Why "Inexpensive" Tape Backups Might Be Costing Your MSP Money
Do you still have clients using tape-based backup systems?
Tapes have been used for backup for such a long time that it’s understandable that some organizations (and IT professionals) have become stuck in traditional ways.
While tape backup may be a legitimate, tried and tested method, it is fair to say that better things, including online backup and backup to hard drives and network attached storage, have surpassed it.
Instead of emphasizing the benefits of these newer backup methods, this article explains three big reasons why stubbornly remaining with tape based backup could actually be costing you money - as an MSP or IT consultant.
Tape Based Backup Requires Constant Interaction
It’s hardly complicated, but it’s a constant battle to make sure that backup tapes are regularly changed.
In addition, the backup software that manages tape backups can be flaky and inconsistent and tends to need constant coaxing to maintain reliability.
All of this takes time; and time, as the saying goes, is money. Using a more reliable backup method can free up you and your team for more lucrative tasks.
Tape Backup Doesn’t Earn Commission
Perhaps your MSP makes a little money if it sells backup devices and software to clients, but this small initial margin is where the revenue ends.
Moving towards online backup gives you the opportunity to charge for a service that brings in constant and consistent monthly revenue. If you’re not earning it, you’re losing out.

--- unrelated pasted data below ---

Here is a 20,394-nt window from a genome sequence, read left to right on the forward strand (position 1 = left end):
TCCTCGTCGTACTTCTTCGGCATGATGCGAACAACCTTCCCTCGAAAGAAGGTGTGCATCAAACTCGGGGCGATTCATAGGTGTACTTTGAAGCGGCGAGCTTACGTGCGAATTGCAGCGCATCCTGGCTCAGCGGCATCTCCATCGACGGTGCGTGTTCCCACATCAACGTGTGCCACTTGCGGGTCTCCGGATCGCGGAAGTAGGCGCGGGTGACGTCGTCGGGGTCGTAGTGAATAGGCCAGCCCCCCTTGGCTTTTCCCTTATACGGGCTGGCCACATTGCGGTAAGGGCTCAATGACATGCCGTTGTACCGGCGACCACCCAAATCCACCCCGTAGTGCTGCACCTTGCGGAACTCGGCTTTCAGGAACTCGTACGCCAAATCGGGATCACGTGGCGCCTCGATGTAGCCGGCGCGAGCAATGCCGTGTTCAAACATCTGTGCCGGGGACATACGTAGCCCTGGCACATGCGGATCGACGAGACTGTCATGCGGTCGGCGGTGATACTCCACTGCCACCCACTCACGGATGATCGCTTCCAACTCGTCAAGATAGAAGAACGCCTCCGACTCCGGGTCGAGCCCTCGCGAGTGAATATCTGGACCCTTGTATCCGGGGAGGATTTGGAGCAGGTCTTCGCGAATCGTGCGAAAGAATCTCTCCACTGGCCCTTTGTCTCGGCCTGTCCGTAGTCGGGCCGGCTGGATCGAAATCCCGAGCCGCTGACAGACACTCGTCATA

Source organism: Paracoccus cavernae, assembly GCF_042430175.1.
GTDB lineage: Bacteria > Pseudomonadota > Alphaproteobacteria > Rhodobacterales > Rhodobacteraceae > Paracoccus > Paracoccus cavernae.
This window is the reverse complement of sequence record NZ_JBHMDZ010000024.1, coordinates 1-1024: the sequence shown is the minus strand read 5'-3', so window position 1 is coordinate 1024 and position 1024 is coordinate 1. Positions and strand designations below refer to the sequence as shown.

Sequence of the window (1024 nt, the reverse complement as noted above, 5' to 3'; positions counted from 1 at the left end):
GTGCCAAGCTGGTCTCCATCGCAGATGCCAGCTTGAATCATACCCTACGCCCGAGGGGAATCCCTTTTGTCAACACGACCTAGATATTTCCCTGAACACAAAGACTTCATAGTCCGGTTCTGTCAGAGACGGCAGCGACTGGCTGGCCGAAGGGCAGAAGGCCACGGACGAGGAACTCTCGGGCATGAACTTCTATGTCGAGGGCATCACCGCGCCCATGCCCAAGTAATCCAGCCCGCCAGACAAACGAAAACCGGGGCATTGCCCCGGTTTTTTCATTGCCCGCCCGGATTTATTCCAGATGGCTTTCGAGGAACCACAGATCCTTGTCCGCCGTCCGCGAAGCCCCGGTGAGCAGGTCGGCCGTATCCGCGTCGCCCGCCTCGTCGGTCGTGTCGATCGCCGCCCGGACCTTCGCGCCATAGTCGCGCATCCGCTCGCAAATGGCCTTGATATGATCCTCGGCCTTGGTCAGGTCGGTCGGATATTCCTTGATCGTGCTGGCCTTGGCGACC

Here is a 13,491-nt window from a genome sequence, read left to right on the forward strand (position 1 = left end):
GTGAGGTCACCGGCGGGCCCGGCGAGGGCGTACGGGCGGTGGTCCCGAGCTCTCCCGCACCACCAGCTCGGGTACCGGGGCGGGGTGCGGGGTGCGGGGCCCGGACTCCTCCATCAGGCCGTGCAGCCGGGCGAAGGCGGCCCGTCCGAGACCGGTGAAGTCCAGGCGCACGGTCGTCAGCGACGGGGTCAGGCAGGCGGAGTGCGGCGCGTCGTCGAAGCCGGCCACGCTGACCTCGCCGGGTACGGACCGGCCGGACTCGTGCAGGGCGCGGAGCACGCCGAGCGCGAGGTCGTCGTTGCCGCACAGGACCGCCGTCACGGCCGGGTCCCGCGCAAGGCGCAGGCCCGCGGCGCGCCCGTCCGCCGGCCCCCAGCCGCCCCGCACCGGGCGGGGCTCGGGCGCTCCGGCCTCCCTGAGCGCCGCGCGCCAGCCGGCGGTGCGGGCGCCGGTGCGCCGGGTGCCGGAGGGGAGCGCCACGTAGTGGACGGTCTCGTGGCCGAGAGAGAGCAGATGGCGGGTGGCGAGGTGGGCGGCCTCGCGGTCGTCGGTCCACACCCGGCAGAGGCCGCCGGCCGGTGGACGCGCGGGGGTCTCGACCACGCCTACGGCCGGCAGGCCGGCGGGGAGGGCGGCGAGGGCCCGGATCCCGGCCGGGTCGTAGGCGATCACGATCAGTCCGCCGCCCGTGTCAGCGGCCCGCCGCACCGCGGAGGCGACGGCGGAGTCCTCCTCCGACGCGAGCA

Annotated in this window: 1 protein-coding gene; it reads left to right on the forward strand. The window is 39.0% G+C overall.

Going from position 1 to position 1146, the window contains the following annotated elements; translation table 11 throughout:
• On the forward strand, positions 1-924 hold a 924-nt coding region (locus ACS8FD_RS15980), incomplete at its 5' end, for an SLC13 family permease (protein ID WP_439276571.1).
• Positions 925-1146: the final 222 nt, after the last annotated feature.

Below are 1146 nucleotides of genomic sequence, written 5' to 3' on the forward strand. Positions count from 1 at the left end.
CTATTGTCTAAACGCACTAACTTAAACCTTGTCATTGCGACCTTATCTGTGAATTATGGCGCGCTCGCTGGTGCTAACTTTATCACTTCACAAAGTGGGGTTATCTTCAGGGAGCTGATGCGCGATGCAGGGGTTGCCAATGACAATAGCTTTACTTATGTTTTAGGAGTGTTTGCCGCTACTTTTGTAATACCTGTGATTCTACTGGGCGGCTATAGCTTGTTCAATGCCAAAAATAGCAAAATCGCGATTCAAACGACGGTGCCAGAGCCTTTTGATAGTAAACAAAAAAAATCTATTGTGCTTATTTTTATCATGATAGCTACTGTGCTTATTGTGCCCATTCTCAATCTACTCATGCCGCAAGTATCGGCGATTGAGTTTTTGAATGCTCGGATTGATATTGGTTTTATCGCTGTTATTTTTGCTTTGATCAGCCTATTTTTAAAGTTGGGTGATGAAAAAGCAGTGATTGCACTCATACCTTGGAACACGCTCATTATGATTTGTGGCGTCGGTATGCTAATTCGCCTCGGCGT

Physical Media is not Very Reliable
If you read the small print on backup tapes, you will probably find that the manufacturer recommends that they are replaced fairly frequently – perhaps every six or twelve months.
It’s probably a good bet that not many businesses using tape backup replace their tapes that frequently – and this ultimately means that they shouldn’t be relied upon for a successful restore.
If you’ve not been enforcing regular tape replacements and doing restore checks, you’re running the risk of losing clients and money if you find yourself unable to restore important data.
Even worse, imagine the potential for a legal dispute if you have failed to advise your client that they should renew their media. More time and money down the drain.
It would be fair to argue that there is still a place for tapes in certain circumstances. Every backup regime should incorporate at least two backup methods for extra peace of mind. It could even make sense to use “retired” backup hardware for periodical archive backups to complement an online backup process.
What tape-based backup should not be used for in this modern age, however, is as a single, infallible way to protect an infrastructure – there are now better, and more lucrative ways to backup IT systems.
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